It’s been quite a while sine we’ve posted. When Adrienne went back to work and we started doing more of Adair’s care, it became harder and harder to get posts written. And when we did have a bit of time, we prioritized sleep over writing! Imagine that!
In the meantime, Adair has grown and developed with tremendous success. He’s approximately two weeks before his due date, and we’ve been back in KW at a hospital closer to home for nearly a week. He’s about 7.5 lbs now. Since the last post, Adair successfully transitioned to low-flow, and eventually got off oxygen altogether. While still at McMaster, he moved out of the intensive section and into their level 2 nursery. We waited and waited for news that he could transfer to a home hospital, and here we are! So where do things stand? The last hurdle is for Adair to be able to feed completely on his own steam. His lung disease related to his prematurity causes him to get out of breath very easily, and he has to carefully pace his feeding to give him a chance to catch his breath. He huffs and puffs throughout his feeds, and it takes him an average of an hour to complete most of a feed. That part is okay, but the difficulty is that these feeds seem to wear him out and he sleeps too heavily to eat at all a lot of the time. While most full-term babies will wake when they’re hungry, preemies often don’t and they also often can’t sustain longer periods without eating. So, if he won’t wake up to eat when we need him to, that will cause some problems when he’s home. Right now, we can just tube feed him, but the plan is to get rid of his NG tube and get him doing the work on his own. It takes time and patience! It’s especially hard because all we want to do is get him home, but there’s no rushing this stage. He’ll figure it out on his own time. The only other issue that they’re monitoring is his eye disease, but they can do that with him as an outpatient. Retinopathy of Prematurity (ROP) is caused by the growth of the eye in an oxygenated environment instead of in the womb. Oxygen causes the growth of the vessels to stop and start, resulting in a buildup of tissue that’s similar to scar tissue. In its mild form, this can cause gaps in the baby’s sight, and at its most severe, can cause the retina to detach. Adair’s disease his been quite mild, but they want to monitor it.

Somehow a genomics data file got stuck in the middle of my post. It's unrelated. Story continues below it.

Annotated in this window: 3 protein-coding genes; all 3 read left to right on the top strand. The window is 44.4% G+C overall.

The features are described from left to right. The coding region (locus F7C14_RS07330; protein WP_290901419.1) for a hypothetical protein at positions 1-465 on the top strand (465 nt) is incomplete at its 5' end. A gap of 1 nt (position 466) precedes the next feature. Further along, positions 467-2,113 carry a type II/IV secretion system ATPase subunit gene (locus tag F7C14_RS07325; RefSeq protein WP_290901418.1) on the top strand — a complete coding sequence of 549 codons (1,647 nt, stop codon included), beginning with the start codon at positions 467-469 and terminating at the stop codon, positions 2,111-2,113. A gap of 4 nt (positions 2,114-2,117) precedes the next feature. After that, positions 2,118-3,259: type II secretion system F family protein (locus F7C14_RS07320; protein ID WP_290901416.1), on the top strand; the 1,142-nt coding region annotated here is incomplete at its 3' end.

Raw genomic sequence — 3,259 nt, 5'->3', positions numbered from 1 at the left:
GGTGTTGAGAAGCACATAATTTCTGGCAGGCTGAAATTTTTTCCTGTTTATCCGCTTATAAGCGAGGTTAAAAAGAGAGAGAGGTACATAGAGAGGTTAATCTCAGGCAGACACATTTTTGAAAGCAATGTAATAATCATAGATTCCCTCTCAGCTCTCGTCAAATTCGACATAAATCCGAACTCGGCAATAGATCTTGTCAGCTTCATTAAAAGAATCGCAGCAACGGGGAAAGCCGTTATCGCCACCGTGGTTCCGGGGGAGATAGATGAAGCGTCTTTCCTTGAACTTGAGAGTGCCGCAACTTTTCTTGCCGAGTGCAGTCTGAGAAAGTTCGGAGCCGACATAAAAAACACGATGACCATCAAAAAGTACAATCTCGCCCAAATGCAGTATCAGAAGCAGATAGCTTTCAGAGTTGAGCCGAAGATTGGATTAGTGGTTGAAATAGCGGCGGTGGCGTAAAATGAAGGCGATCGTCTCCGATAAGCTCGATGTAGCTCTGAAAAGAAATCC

Okay, enough of the medical stuff! At 7.5 lbs, he’s a chunky little guy with lots of awesome rolls. I love looking at them because we’ve worked so hard to get him to this size and it’s such a change from his scrawny, nearly translucent body when he was first born. We feel so very fortunate that he’s done so well. There’s so much that could have gone wrong, so many problems that he avoided, and we’re immensely grateful for this!
He’s become quite the little character too! We’re getting to know his personality and all of his many voices. He cries rarely, but he has a range of moans, groans, and grunts that often make us laugh. Most of them are related to farting ( which he does a lot) and pooping ( which he does less often). They add a fortifier to my breast milk and give him an iron supplement so he gets quite gassy and sometimes constipated. Poor guy!
As for us, we’re doing well. Mostly, we are ready for him to come home. It will be so nice to take him for a walk around the block, and to be able to visit with more than just parent+1. Imagine both of us in a room with him and both his grandparents! This is something people take for granted outside a hospital setting, but isn’t part of our current reality. For me, I’m excited to feed without pumping afterwards! Right now, I feed and then pump right away, which can take 1.5 to 2 hours each time. To be able to do away with the pumping will be amazing! And to wake through the night to Adair’s beautiful self instead of my breast pump is something I can’t wait for! We’re so close… just a couple more weeks we hope!